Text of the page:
Geometrical Optics Prof. Rick Trebino, Georgia Tech Geometrical light rays Ray matrices and ray vectors Matrices for various optical components The Lens Makers Formula Imaging and the Lens Law Mapping angle to position Cylindrical lenses Aberrations The Eye Ray optics axis We'll define light rays as directions in space, corresponding, roughly, to k-vectors of light waves. Each optical system will have an axis, and all light rays will be

assumed to propagate at small angles to it. This is called the Paraxial Approximation. Is geometrical optics the whole story? No. It neglects the phase. Also, the ray picture implies that we could focus a beam to a point with zero diameter and so obtain infinite intensity and infinitely good spatial resolution. Not true. The smallest possible focal spot is actually about the wavelength, . Same for the best spatial resolution of an image. This is fundamentally due to the wave nature of light, which has is not included in geometrical optics. ~0 > ~

Geometrical optics (ray optics) is the simplest version of optics. Ray optics The optic axis A mirror deflects the optic axis into a new direction. This ring laser has an optic axis that scans out a rectangle. Optic axis A ray propagating through this system We define all rays relative to the relevant optic axis. Choosing the optic axis We always try to choose the optic axis to make the problem as simple as possible. Fortunately, we have the freedom to do so. Here, the beam propagates back and forth inside a laser, so we can use two different coordinate systems, one for the beam

propagating to the right with z increasing to the right, and another for the beam propagating to the left with z increasing to the left. z 0 0 z The ray vector xin, in xout, out A light ray can be defined by two co-ordinates: its position, x ra y l a

c i t op its slope, x Optic axis These parameters define a ray vector, which will change with distance and as x Ray matrices For many optical components, we can define 2 x 2 ray matrices. An elements effect on a ray is found by multiplying its ray vector.

Optical system 2 x 2 Ray matrix xin in A C B D Ray matrices can describe simple and complex systems. xout out These matrices are often (uncreatively) called ABCD Matrices.

Ray matrices as derivatives Since the displacements and angles are assumed to be small, we can think in terms of partial derivatives. spatial magnificati on xout xin xout xout xout xin in xin

in out out out xin in xin in xout in xout A B xin C D in out out xin out

in angular magnificatio n We can write these equations in matrix form. For cascaded elements, we simply multiply ray matrices. xin in O1 O2 O3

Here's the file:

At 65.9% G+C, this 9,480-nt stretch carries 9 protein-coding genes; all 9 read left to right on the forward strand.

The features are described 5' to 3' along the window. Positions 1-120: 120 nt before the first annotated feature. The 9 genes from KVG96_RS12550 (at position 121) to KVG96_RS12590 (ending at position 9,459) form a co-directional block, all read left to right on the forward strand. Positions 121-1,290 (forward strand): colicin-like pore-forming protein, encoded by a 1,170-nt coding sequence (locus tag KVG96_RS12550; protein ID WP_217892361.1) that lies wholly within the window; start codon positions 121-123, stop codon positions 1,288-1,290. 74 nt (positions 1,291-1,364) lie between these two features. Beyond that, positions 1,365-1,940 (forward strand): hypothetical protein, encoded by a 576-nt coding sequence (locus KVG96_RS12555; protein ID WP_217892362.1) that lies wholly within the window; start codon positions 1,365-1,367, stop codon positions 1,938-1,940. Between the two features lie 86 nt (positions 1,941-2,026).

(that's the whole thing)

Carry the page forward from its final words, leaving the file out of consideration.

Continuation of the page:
xout out xin xout xin O3 O2 O1 O3 O2 O1 out in in Notice that the order looks opposite to what it should be, but it makes sense when you think about it. Ray matrix for free space or a medium If xin and in are the position and slope upon entering, let xout and out be the position and slope after propagating from z = 0 to z. xout, out xin, in z

z=0 Ospace 1 z = 0 1 xout xin z in out in Rewriting these expressions in matrix notation: xout 1 z xin 0 1 in out

Ray matrix for an interface At the interface, clearly: out in xout = xin n1 Now calculate out: Snell's Law says: xin xout n2 n1 sin(in) = n2 sin(out) which becomes for small angles: n1 in = n2 out

out = [n1 / n2] in Ointerface 0 1 0 n / n 1 2 Ray matrix for a curved interface At the interface, again: xout = xin. R s

To calculate out, we must calculate 1 and 2. If s is the surface slope at the height xin, then 1 xin in n1 out s 2 s = xin /R n2 z

1 = in+ s and 2 = out+ s 1 = in+ xin / R and 2 = out+ xin / R Snell's Law: n1 1 = n2 2 n1 (in xin / R ) n2 ( out xin / R) out (n1 / n2 )(in xin / R) xin / R out (n1 / n2 )in (n1 / n2 1) xin / R 1 0 Ocurved ( n / n 1)

/ R n / n interface 1 2 1 2 A thin lens is just two curved interfaces. Well neglect the glass in between (its a really thin lens!), and well take n1 = 1. Ocurved interface 1 0 ( n

/ n 1) / R n / n 1 2 1 2 R1 n=1 R2 n1 n=1 1 0

1 0 Othin lens Ocurved Ocurved (1/ n 1) / R 1/ n ( n 1) / R n interface 2 interface 1 2 1 1 0 1 0

( n 1) / R n (1/ n 1) / R n (1/ n )

( n 1) / R (1 n ) / R 1 2 1 2 1 1 0

( n 1)(1/ R 1/ R ) 1 2 1 This can be written: where: 1/ f ( n 1)(1/ R1 1/ R2 ) 1

1/ f 0 1 The Lens-Makers Formula Ray matrix for a lens 1/ f ( n 1)(1/ R1 1/ R2 ) Olens 1 = -1/f 0 1 The quantity, f, is the focal length of the lens. Its the single most important parameter of a lens. It can be positive

or negative. In a homework problem, youll extend the Lens Makers Formula to lenses of greater thickness. R1 > 0 R2 < 0 f>0 If f > 0, the lens deflects rays toward the axis. R1 < 0 R2 > 0 f<0 If f < 0, the lens deflects rays away from the axis. Types of lenses Lens nomenclature

Which type of lens to use (and how to orient it) depends on the aberrations and application. A lens focuses parallel rays to a point one focal length away. For all rays A lens followed by propagation by one focal length: xout = 0! f xin 0 xout 1 f 1 0 xin 0 0 1 1/ f 1 0 1/ f 1 0 x / f in out f f Assume all input rays have in = 0

At the focal plane, all rays converge to the z axis (xout = 0) independent of input position. Parallel rays at a different angle focus at a different xout. Looking from right to left, rays diverging from a point are made parallel. Lenses can also map angle to position. From the object to the image, we have: 1) A distance f 2) A lens of focal length f 3) A distance f xout 1 0 out 1 0

f 1 0 1 f xin 1 1/ f 1 0 1 in f 1 f xin 1 1/ f 1 in f xin f in 0 x / f 1/ f

0 in in So xout in And this arrangement maps position to angle: out xin Spectrometers To best distinguish different wavelengths, a slit confines the beam to the optic axis. A lens collimates the Camera beam, and a diffraction grating disperses the colors. A second lens focuses the beam to a